No, not quite. I was referring to a general trend; namely a decentralized model based on multiple nodes, something of a dream on the web since its' inception. By implication this would mean monolithic, centralized entities, like search engines, may become less relevant.
A current example of this is Meta-RSS aggregators which filter through many RSS feeds on your behalf. This information is of course pushed to the user, an altogether more difficult model to monetize because you don't visit anywhere to get it.
Therefore advertising has a place, but perhaps not using the model Google employs.
Google's admission of poor results
Google lists relevant info, and then places ads alongside it in the hope of generating revenue. However, Google's eminence is based on relevance, and getting you where you want to go. But if the adverts are also topic-relevant then surely that means some of the information returned by Google is either irrelevant (which we already see), or useful stuff is just missing? Otherwise the adverts themselves wouldn't add anything useful - in other words if Google worked the way they say it does there would be no need for adverts since the information would be found free of charge.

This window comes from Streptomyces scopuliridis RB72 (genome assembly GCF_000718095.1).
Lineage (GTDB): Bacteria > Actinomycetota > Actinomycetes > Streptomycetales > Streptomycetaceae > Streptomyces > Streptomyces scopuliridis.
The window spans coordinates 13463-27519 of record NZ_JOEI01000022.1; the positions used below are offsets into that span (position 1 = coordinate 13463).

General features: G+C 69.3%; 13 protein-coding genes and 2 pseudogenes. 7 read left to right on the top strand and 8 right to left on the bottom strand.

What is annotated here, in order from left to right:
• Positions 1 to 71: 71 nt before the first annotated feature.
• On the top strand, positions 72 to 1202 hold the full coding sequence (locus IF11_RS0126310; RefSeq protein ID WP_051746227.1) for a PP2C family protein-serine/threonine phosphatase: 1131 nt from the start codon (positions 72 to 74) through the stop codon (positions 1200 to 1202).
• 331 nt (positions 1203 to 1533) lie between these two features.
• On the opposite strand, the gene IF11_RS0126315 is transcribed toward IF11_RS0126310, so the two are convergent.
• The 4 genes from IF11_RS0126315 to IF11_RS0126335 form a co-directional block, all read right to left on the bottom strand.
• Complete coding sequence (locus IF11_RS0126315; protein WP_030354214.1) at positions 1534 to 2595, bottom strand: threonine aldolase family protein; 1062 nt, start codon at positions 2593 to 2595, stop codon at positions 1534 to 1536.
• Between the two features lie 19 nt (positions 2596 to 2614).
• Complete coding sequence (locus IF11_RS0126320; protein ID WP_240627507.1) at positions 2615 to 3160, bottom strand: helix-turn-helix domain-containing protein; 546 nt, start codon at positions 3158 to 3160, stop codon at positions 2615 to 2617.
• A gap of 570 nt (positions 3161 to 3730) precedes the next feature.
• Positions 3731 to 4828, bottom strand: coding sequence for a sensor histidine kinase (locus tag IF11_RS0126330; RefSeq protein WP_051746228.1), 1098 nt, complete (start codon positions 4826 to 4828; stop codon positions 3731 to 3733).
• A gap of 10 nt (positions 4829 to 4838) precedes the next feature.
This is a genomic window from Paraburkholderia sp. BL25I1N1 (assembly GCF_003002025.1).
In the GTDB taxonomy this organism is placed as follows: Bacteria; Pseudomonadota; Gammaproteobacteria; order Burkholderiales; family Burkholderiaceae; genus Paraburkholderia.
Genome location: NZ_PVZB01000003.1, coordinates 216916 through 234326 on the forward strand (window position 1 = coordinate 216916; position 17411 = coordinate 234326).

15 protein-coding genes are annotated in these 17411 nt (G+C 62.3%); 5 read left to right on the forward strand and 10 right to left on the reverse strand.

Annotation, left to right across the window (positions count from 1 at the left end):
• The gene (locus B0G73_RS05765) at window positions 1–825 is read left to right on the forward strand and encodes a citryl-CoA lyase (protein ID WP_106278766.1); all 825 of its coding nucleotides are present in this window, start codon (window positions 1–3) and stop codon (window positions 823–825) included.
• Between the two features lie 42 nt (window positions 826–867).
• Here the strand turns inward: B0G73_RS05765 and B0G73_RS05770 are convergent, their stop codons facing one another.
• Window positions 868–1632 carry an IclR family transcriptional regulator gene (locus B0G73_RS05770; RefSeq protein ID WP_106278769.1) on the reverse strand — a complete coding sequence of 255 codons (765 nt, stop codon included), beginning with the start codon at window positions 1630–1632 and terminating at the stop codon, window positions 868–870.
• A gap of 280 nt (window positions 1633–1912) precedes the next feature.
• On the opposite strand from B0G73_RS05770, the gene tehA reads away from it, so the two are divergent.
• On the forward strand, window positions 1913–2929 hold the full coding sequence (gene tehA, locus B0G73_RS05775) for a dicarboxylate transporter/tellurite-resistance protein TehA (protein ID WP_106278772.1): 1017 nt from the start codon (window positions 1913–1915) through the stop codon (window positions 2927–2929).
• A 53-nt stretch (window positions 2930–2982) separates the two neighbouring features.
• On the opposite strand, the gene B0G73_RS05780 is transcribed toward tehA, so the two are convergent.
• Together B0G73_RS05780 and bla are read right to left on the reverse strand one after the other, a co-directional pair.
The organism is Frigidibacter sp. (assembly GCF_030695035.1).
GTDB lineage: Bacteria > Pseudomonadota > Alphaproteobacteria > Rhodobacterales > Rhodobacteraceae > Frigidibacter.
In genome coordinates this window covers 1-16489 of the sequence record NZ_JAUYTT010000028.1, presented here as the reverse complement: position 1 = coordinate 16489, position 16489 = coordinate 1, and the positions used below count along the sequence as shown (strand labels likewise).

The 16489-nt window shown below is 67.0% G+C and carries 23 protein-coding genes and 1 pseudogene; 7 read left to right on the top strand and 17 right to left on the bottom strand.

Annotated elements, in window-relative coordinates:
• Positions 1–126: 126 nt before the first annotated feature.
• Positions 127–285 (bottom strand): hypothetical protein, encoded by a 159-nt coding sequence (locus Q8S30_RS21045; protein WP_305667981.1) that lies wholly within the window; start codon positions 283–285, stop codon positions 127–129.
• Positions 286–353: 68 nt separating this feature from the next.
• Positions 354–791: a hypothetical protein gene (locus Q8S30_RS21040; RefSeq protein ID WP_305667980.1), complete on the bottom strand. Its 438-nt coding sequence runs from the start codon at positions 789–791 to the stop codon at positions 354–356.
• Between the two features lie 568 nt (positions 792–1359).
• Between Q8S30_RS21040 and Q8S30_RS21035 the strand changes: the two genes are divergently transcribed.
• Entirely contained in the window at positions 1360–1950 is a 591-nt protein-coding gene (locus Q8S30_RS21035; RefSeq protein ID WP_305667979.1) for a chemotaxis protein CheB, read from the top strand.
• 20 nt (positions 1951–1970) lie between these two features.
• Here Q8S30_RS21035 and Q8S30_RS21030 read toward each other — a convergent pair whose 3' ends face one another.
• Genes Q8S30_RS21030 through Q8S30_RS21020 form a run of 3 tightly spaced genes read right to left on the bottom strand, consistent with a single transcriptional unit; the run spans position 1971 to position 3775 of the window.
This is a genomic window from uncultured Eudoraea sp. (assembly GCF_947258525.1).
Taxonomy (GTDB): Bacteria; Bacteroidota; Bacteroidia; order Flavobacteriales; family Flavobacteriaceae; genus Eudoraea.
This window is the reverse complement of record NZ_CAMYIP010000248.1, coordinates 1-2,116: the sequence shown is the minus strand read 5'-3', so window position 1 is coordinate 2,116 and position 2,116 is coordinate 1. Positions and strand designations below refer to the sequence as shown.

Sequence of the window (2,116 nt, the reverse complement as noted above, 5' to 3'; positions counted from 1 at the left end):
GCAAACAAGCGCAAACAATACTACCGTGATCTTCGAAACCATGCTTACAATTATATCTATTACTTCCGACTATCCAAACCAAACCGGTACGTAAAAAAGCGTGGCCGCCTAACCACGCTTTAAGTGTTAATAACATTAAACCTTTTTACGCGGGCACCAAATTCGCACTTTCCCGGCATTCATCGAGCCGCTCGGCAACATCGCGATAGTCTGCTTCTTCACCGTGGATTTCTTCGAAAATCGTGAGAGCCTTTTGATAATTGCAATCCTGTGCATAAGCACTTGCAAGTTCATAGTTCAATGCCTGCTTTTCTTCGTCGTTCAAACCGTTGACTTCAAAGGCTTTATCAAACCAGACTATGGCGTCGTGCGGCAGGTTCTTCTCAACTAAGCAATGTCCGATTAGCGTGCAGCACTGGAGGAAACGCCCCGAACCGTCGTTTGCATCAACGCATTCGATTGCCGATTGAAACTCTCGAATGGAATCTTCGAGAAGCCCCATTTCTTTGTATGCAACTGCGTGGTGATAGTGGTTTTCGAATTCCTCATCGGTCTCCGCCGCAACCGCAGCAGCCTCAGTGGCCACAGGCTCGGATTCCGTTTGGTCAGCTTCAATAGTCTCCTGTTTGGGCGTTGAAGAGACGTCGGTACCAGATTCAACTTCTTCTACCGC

The point being the entire basis for their empire is on very thin ice. They very existence of advertising alongside free SERPs is an implicit admission of failure.
As for everything being free etc., no, I don't think that's realistic. But then again I doubt anyone would have predicted the rise of Open Source software development, people doing stuff for the hell of it.
The important point for me is that a number of people have raised issues about Google in terms of unfairness and generally sloppy business practices. This makes them an ideal target, much in the same way Microsoft, Sun Microsystems and IBM were with Open Source. I'm not sure that things would pan out quite like this, but not communicating with content providers, and generally treating people with utter contempt as Google do does not create a firm basis for long-term growth. Rather, you are little more than flavor of the month, used by many because there's nothing better.
Another element worth considering is trans-Atlantic differences. At the risk of offending anyone, many of the concepts discussed online regarding advertising (and its place) are very Americo-centric. A few people have implied slight differences as to how things operate in Europe, and this is perhaps a useful factor to consider.
In the US advertisers rule absolutely. All TV programmes have sponsors for example, and many people want to develop the internet along similar lines. This is not as prevalent elsewhere. In the UK, for example, on the BBC television network all advertising is banned. It is simply not allowed. No ads between shows, no words from sponsors etc. And they produced the BBC news website, the gold standard for news anywhere. So perhaps the idea of zero advertising, combined with professionals is not so unrealistic.